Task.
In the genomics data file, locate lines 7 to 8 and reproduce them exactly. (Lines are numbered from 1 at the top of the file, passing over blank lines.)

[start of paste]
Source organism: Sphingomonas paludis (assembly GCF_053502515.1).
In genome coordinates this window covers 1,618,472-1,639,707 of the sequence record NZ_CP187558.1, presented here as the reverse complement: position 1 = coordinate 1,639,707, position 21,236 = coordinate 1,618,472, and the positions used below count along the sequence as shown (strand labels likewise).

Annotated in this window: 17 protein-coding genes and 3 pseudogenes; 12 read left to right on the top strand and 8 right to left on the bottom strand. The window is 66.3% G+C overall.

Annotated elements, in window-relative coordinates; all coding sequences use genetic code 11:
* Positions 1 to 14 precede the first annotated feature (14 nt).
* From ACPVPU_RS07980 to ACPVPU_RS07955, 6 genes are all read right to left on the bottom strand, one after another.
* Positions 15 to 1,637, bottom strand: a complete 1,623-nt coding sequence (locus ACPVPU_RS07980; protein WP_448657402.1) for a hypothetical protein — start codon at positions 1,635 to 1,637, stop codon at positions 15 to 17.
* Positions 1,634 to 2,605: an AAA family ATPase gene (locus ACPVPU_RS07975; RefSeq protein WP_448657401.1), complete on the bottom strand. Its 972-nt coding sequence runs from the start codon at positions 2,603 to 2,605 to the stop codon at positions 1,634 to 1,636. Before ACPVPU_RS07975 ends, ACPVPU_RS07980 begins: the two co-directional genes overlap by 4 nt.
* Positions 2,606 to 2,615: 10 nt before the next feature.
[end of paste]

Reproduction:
* Positions 15 to 1,637, bottom strand: a complete 1,623-nt coding sequence (locus ACPVPU_RS07980; protein WP_448657402.1) for a hypothetical protein — start codon at positions 1,635 to 1,637, stop codon at positions 15 to 17.
* Positions 1,634 to 2,605: an AAA family ATPase gene (locus ACPVPU_RS07975; RefSeq protein WP_448657401.1), complete on the bottom strand. Its 972-nt coding sequence runs from the start codon at positions 2,603 to 2,605 to the stop codon at positions 1,634 to 1,636. Before ACPVPU_RS07975 ends, ACPVPU_RS07980 begins: the two co-directional genes overlap by 4 nt.